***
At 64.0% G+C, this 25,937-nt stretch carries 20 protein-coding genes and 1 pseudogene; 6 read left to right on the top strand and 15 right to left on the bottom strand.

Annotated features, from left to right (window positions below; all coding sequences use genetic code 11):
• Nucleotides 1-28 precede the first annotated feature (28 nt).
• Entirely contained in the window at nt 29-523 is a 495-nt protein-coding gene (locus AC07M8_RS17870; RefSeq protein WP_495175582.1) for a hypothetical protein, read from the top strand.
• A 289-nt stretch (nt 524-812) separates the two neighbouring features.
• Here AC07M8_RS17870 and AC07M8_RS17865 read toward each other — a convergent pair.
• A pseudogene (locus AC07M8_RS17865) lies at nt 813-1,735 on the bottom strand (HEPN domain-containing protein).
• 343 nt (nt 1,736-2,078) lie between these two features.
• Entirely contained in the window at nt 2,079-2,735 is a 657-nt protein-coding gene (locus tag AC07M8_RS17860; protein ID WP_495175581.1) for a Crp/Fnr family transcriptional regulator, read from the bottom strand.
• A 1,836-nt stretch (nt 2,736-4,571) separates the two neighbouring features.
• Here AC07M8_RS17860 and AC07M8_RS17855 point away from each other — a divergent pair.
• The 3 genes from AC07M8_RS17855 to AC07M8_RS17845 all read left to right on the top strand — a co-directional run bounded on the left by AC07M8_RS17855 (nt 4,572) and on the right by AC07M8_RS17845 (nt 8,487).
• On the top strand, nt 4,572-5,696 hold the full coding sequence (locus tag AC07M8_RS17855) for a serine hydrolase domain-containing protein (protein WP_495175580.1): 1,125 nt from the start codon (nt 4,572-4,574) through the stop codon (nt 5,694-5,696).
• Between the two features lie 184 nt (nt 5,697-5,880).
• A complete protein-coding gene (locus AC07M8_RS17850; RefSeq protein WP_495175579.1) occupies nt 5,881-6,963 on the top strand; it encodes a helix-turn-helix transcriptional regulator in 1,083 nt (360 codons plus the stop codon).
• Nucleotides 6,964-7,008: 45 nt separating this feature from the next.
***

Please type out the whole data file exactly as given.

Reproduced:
At 64.0% G+C, this 25,937-nt stretch carries 20 protein-coding genes and 1 pseudogene; 6 read left to right on the top strand and 15 right to left on the bottom strand.

Annotated features, from left to right (window positions below; all coding sequences use genetic code 11):
• Nucleotides 1-28 precede the first annotated feature (28 nt).
• Entirely contained in the window at nt 29-523 is a 495-nt protein-coding gene (locus AC07M8_RS17870; RefSeq protein WP_495175582.1) for a hypothetical protein, read from the top strand.
• A 289-nt stretch (nt 524-812) separates the two neighbouring features.
• Here AC07M8_RS17870 and AC07M8_RS17865 read toward each other — a convergent pair.
• A pseudogene (locus AC07M8_RS17865) lies at nt 813-1,735 on the bottom strand (HEPN domain-containing protein).
• 343 nt (nt 1,736-2,078) lie between these two features.
• Entirely contained in the window at nt 2,079-2,735 is a 657-nt protein-coding gene (locus tag AC07M8_RS17860; protein ID WP_495175581.1) for a Crp/Fnr family transcriptional regulator, read from the bottom strand.
• A 1,836-nt stretch (nt 2,736-4,571) separates the two neighbouring features.
• Here AC07M8_RS17860 and AC07M8_RS17855 point away from each other — a divergent pair.
• The 3 genes from AC07M8_RS17855 to AC07M8_RS17845 all read left to right on the top strand — a co-directional run bounded on the left by AC07M8_RS17855 (nt 4,572) and on the right by AC07M8_RS17845 (nt 8,487).
• On the top strand, nt 4,572-5,696 hold the full coding sequence (locus tag AC07M8_RS17855) for a serine hydrolase domain-containing protein (protein WP_495175580.1): 1,125 nt from the start codon (nt 4,572-4,574) through the stop codon (nt 5,694-5,696).
• Between the two features lie 184 nt (nt 5,697-5,880).
• A complete protein-coding gene (locus AC07M8_RS17850; RefSeq protein WP_495175579.1) occupies nt 5,881-6,963 on the top strand; it encodes a helix-turn-helix transcriptional regulator in 1,083 nt (360 codons plus the stop codon).
• Nucleotides 6,964-7,008: 45 nt separating this feature from the next.